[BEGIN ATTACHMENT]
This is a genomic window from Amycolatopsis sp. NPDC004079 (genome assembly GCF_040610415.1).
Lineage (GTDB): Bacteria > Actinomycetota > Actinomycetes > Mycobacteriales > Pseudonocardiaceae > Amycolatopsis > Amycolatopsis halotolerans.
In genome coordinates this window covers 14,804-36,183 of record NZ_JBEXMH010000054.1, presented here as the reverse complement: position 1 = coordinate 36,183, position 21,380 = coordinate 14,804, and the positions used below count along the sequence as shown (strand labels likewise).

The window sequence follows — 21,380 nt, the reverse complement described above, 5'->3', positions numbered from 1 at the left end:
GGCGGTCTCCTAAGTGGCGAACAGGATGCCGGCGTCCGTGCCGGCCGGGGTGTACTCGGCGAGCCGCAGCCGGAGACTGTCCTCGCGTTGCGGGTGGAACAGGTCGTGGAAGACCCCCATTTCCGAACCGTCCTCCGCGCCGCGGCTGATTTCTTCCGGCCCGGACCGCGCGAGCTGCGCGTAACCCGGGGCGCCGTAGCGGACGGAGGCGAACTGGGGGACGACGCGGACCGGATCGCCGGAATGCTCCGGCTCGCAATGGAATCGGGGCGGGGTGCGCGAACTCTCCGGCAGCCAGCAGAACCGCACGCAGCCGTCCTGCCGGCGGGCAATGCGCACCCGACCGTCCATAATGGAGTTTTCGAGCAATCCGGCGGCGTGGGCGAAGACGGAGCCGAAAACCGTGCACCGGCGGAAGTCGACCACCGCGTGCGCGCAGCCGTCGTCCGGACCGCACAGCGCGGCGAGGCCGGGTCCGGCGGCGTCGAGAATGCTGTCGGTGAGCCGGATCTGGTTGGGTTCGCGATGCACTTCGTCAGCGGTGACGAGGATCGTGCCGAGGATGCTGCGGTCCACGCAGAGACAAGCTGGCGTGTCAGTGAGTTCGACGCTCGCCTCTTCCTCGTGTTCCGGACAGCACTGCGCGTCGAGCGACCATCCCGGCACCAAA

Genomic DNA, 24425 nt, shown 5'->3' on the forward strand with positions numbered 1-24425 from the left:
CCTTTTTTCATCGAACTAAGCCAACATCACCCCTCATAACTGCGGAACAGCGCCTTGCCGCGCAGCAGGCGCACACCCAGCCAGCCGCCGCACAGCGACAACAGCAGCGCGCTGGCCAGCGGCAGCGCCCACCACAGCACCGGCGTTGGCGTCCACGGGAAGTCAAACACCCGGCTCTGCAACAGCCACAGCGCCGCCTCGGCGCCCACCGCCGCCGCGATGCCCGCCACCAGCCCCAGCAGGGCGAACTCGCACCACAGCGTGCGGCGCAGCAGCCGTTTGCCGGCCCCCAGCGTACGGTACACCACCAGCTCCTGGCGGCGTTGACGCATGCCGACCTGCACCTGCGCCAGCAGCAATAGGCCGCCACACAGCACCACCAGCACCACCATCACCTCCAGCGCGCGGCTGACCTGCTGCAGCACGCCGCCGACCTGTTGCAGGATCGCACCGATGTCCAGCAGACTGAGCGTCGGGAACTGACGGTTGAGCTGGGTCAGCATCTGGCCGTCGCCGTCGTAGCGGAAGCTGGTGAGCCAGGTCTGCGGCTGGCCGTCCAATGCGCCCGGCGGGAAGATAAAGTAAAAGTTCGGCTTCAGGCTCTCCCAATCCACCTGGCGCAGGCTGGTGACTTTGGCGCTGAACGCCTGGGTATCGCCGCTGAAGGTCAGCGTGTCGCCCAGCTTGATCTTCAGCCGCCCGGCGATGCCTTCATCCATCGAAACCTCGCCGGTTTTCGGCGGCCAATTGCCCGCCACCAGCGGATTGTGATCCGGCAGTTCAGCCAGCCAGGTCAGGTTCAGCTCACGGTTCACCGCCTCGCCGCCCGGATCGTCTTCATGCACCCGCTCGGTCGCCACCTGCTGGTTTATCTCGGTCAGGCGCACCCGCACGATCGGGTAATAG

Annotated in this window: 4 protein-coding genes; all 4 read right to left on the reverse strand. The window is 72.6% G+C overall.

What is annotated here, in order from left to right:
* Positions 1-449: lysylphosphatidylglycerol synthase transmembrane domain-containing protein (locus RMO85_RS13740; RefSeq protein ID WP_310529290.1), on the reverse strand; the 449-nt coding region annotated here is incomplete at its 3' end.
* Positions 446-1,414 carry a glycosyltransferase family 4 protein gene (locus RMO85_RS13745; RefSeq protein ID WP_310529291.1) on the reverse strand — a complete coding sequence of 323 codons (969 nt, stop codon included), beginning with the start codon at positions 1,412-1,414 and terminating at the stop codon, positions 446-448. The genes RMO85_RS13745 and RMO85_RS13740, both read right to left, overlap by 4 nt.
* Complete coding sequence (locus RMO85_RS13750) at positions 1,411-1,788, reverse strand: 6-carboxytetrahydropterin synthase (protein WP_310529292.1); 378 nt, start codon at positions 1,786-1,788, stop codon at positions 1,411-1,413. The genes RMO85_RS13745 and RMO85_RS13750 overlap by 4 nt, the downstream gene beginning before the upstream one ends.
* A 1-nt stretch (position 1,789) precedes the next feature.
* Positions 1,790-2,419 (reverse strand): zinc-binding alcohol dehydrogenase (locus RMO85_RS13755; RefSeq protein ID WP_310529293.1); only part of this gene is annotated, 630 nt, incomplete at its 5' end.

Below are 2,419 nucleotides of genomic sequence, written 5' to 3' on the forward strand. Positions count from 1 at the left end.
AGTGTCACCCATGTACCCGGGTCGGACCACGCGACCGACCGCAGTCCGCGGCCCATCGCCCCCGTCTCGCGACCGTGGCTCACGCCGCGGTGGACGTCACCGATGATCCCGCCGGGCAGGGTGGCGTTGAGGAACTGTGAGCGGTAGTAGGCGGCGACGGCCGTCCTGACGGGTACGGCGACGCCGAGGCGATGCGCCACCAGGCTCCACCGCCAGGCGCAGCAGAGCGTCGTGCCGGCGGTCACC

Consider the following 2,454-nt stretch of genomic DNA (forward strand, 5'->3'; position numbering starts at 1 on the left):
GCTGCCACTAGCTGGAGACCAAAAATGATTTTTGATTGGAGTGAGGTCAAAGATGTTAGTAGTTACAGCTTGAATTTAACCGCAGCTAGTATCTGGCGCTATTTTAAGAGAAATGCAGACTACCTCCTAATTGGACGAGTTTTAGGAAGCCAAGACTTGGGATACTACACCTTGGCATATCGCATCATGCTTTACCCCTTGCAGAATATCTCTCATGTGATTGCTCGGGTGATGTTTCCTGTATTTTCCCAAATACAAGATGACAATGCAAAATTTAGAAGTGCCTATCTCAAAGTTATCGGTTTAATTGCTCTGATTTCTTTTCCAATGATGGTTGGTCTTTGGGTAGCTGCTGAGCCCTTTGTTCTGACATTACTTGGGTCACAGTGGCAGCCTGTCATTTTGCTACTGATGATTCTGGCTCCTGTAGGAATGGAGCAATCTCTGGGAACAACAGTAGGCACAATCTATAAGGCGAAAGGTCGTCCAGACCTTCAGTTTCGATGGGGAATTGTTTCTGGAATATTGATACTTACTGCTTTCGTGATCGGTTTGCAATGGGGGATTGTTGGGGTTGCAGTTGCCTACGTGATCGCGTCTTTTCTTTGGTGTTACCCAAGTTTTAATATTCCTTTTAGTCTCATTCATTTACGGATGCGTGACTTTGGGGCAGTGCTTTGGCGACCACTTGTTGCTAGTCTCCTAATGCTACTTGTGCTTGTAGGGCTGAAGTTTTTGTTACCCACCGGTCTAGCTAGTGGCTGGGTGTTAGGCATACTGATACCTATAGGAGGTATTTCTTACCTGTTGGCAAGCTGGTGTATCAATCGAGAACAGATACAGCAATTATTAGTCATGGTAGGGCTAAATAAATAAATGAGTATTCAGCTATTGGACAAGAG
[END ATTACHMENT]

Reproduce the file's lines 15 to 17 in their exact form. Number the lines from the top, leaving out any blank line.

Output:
Below are 2,419 nucleotides of genomic sequence, written 5' to 3' on the forward strand. Positions count from 1 at the left end.
AGTGTCACCCATGTACCCGGGTCGGACCACGCGACCGACCGCAGTCCGCGGCCCATCGCCCCCGTCTCGCGACCGTGGCTCACGCCGCGGTGGACGTCACCGATGATCCCGCCGGGCAGGGTGGCGTTGAGGAACTGTGAGCGGTAGTAGGCGGCGACGGCCGTCCTGACGGGTACGGCGACGCCGAGGCGATGCGCCACCAGGCTCCACCGCCAGGCGCAGCAGAGCGTCGTGCCGGCGGTCACC

Consider the following 2,454-nt stretch of genomic DNA (forward strand, 5'->3'; position numbering starts at 1 on the left):